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Updated by Nicole Bahry on Mar 13, 2016
Headline for Endangered Animals
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Nicole Bahry Nicole Bahry
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Endangered Animals

8

The Leatherback Turtle

The Leatherback Turtle

Leatherback turtles are named for their shell, which is leather-like rather than hard, like other turtles. They are the largest sea turtle species and also one of the most migratory, crossing both the Atlantic and Pacific Oceans. Pacific leatherbacks migrate from nesting beaches in the Coral Triangle all the way to the California coast to feed on the abundant jellyfish every summer and fall.

9

The Amur Leopard

The Amur Leopard

People usually think of leopards in the savannas of Africa but in the Russian Far East, a rare subspecies has adapted to life in the temperate forests that make up the northern-most part of the species’ range. Similar to other leopards, the Amur leopard can run at speeds of up to 37 miles per hour. This incredible animal has been reported to leap more than 19 feet horizontally and up to 10 feet vertically.

10

The Saola

The Saola

The saola was discovered in May 1992 during a joint survey carried out by the Ministry of Forestry of Vietnam and WWF in north-central Vietnam. The team found a skull with unusual long, straight horns in a hunter's home and knew it was something extraordinary. The find proved to be the first large mammal new to science in more than 50 years and one of the most spectacular zoological discoveries of the 20th century.

15

The Sumatran Elephant

The Sumatran Elephant

Sumatran elephants feed on a variety of plants and deposit seeds wherever they go, contributing to a healthy forest ecosystem. They also share their lush forest habitat with several other endangered species, such as the Sumatran rhino, tiger, and orangutan, and countless other species that all benefit from an elephant population that thrives in a healthy habitat.

1

All kinds of pandas are endangered due to their lack of population.

All kinds of pandas are endangered due to their lack of population.

Despite the Giant Panda being one of the world's most popular animal, these pandas are threatened by habitat fragmentation.

3

The Black Rhino is on the brig of extinction.

The Black Rhino is on the brig of extinction.

There is only a handful of Black Rhinos still left in the wild. However, reports say that the Black Rhino population numbers are increasing due to the continued conservation effort.

4

The Cross River Gorilla

The Cross River Gorilla

The Cross River Gorilla is Africa’s number one least known and most threatened ape, with only 250-300 individuals remaining. Found only in a small mountainous area located at the headwaters of the River Cross that straddles the border between Cameroon and Nigeria, the Cross River Gorilla is the most western and northern taxon of gorilla.

5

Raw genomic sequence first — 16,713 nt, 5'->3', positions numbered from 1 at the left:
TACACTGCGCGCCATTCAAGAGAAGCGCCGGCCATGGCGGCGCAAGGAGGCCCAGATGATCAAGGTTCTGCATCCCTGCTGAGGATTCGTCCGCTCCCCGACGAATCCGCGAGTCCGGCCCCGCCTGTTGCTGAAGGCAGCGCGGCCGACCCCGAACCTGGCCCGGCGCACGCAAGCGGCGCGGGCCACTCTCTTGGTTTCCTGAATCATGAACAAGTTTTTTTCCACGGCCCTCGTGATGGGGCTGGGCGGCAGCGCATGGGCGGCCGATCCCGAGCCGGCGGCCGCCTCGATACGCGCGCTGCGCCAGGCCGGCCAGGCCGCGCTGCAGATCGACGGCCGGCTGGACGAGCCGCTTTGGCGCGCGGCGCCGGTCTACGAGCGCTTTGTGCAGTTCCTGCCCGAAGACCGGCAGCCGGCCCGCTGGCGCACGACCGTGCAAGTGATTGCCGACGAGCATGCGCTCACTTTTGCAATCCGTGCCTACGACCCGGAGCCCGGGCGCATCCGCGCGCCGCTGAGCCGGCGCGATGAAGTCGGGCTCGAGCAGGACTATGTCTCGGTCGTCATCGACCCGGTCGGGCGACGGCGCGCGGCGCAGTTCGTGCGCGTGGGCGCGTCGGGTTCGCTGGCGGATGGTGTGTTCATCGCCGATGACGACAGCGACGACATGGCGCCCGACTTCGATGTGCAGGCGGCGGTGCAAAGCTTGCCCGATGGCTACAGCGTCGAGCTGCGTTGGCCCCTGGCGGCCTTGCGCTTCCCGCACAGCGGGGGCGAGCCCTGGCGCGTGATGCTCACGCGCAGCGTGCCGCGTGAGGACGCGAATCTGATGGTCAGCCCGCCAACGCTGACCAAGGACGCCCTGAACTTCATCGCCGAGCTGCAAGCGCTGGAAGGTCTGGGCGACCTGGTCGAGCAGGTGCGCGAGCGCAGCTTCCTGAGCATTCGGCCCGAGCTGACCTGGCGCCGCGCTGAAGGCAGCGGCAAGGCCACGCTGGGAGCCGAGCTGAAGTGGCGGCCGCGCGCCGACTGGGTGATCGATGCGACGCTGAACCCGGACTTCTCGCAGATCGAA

The South China Tiger

The South China Tiger

The South China tiger population was estimated to number 4,000 individuals in the early 1950s. In the next few decades, thousands were killed as the subspecies was hunted as a pest. The Chinese government banned hunting in 1979. By 1996 the population was estimated to be just 30-80 individuals.

6

The Black-footed Ferret

The Black-footed Ferret

Once thought to be globally extinct, black-footed ferrets are making a comeback. For the last thirty years, concerted efforts from many state and federal agencies, zoos, Native American tribes, conservation organizations and private landowners have given black-footed ferrets a second chance for survival. Today, recovery efforts have helped restore the black-footed ferret population to nearly 300 animals across North America.

7

The Vaquita

The Vaquita

Vaquita, the world’s most rare marine mammal, is on the edge of extinction. This little porpoise wasn't discovered until 1958 and a little over half a century later, we are on the brink of losing them forever. Vaquita are often caught and drowned in gillnets used by illegal fishing operations in marine protected areas within Mexico's Gulf of California. More than half of the population has been lost in the last three years.

11

The African Wild Dog

The African Wild Dog

The wild dog is one of the world’s most endangered mammals. The largest populations remain in southern Africa and the southern part of East Africa (especially Tanzania and northern Mozambique).

12

The Pangolin

The Pangolin

These solitary, primarily nocturnal animals, are easily recognized by their full armor of scales. A startled pangolin will cover its head with its front legs, exposing its scales to any potential predator. If touched or grabbed it will roll up completely into a ball, while the sharp scales on the tail can be used to lash out.

13

The Loggerhead Turtle

The Loggerhead Turtle

Loggerhead turtles are named for their large heads that support powerful jaw muscles, allowing them to crush hard-shelled prey like clams and sea urchins. They are less likely to be hunted for their meat or shell compared to other sea turtles. By catch, the accidental capture of marine animals in fishing gear, is a serious problem for loggerhead turtles because they frequently come in contact with fisheries.

14

The Chimpanzee

The Chimpanzee

In their habitat in the forests of central Africa, chimpanzees spend most of their days in the tree tops. When they do come down to earth, chimps usually travel on all fours, though they can walk on their legs like humans for as far as a mile. They use sticks to fish termites out of mounds and bunches of leaves to sop up drinking water.